During the Institute’s Encountering Memory training program conducted in 2007-2008, teachers continually expressed a need for new resources dedicated to the famine. Responding to the teachers’ need, the Institute developed Ukrainian Famine of 1932-1933: The Human Dimension of the Tragedy, a multimedia lesson for secondary school teachers in Ukraine. Drawing upon video testimonies of those who lived through the Great Famine—there are approximately 800 testimonies in the Institute’s archive where the famine is discussed—the lesson examines the tragic event from two different perspectives: through the lens of official history, and through the lens of ordinary people.
Continuing in the same pedagogical approach as Encountering Memory, The Human Dimension of the Tragedy, encourages students to understand history through the analysis of video testimony, in conjunction with multiple other historical sources. This lesson also focuses on the development of historical empathy, and encourages students to reflect on the lived experience of history through the words and voices of those who lived through the events. In addition to analyzing the historical facts of the Great Famine, students are invited to discuss the impact it has on contemporary Ukraine and to examine the ways people commemorate the victims of totalitarian regimes in Ukraine and around the globe. This crucial connection with contemporary society encourages students to think independently and critically about the controversy surrounding the Famine and, in a specially-designed student component, students are tasked with researching the available information about the famine and drawing conclusions based on their research.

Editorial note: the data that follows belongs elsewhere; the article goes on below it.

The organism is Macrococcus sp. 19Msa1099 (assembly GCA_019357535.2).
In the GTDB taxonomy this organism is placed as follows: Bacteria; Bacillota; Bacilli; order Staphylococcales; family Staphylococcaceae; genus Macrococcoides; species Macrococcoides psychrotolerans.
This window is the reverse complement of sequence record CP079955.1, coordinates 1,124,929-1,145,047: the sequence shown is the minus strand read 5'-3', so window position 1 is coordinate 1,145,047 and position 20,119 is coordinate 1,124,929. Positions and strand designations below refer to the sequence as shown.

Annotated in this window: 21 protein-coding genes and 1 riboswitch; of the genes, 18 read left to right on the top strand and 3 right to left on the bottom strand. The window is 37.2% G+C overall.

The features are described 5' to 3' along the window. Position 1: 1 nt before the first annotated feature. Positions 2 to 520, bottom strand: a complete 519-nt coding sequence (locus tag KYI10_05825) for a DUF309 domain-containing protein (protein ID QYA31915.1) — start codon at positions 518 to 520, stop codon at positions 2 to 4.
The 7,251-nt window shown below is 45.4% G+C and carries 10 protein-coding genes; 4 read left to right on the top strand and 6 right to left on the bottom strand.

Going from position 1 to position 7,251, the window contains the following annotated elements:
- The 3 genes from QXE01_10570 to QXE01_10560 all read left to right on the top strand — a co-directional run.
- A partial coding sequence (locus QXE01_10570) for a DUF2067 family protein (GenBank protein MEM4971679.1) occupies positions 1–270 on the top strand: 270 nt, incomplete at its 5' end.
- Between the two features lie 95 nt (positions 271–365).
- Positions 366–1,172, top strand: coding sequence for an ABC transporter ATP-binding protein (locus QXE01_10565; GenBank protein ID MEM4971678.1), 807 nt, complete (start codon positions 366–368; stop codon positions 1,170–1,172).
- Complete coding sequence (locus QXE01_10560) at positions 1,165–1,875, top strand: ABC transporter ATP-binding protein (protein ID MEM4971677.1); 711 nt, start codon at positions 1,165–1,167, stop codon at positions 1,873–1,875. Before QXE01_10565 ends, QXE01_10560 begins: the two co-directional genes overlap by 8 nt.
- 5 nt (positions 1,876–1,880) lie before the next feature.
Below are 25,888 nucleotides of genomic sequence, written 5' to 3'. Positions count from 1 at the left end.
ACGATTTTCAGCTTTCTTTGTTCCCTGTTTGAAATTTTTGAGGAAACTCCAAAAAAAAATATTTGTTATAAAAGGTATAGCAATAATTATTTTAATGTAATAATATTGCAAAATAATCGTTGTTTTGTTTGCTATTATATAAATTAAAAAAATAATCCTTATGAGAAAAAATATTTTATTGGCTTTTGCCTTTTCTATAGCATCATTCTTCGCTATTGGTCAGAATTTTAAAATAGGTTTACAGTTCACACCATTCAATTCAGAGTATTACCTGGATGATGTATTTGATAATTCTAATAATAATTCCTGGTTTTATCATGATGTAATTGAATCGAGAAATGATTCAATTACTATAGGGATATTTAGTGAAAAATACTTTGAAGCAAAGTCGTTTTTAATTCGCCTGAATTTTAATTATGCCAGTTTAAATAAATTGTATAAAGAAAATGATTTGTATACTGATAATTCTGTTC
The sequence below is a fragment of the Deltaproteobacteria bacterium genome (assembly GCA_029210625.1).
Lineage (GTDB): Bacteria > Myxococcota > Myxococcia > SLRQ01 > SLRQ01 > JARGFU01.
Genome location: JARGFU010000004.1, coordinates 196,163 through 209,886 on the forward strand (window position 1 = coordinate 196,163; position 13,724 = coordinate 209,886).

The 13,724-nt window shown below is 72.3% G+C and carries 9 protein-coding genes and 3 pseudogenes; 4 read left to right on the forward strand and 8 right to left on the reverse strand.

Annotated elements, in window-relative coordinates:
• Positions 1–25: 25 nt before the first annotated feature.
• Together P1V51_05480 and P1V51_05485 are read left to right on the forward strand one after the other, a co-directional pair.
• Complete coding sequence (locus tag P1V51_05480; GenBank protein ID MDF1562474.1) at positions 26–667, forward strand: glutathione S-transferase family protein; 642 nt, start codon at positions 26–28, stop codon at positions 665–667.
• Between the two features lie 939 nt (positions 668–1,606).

In addition to presenting these resources, Lenchovska and Voitenko introduced teachers to the content of the Institute’s Visual History Archive related to Georgia and Armenia. The archive consists of nearly 52,000 videotaped interviews with Holocaust survivors and other witnesses, collected in 56 countries and in 32 languages. In their testimonies, in addition to the Holocaust-related experiences, interviewees recount stories about their prewar and postwar life, thus offering a unique source of invaluable information about life in the 20th Century. In all, 94 eyewitnesses—Holocaust survivors, liberators, and rescuers/aid providers, including the 6 who gave their interviews in Georgia—discuss their experiences in that country before, during, and after World War II. In addition, 25 testimonies in the archive include content about prewar, wartime, and postwar life in Armenia. Teachers can use these testimonies to develop their own classroom resources, implementing the innovative methods of teaching with multi-media and enhancing students’ learning experiences with the local content.
Sources of Tolerance is a joint project of the Euro-Asian Jewish Congress and the Congress of National Minorities of Ukraine.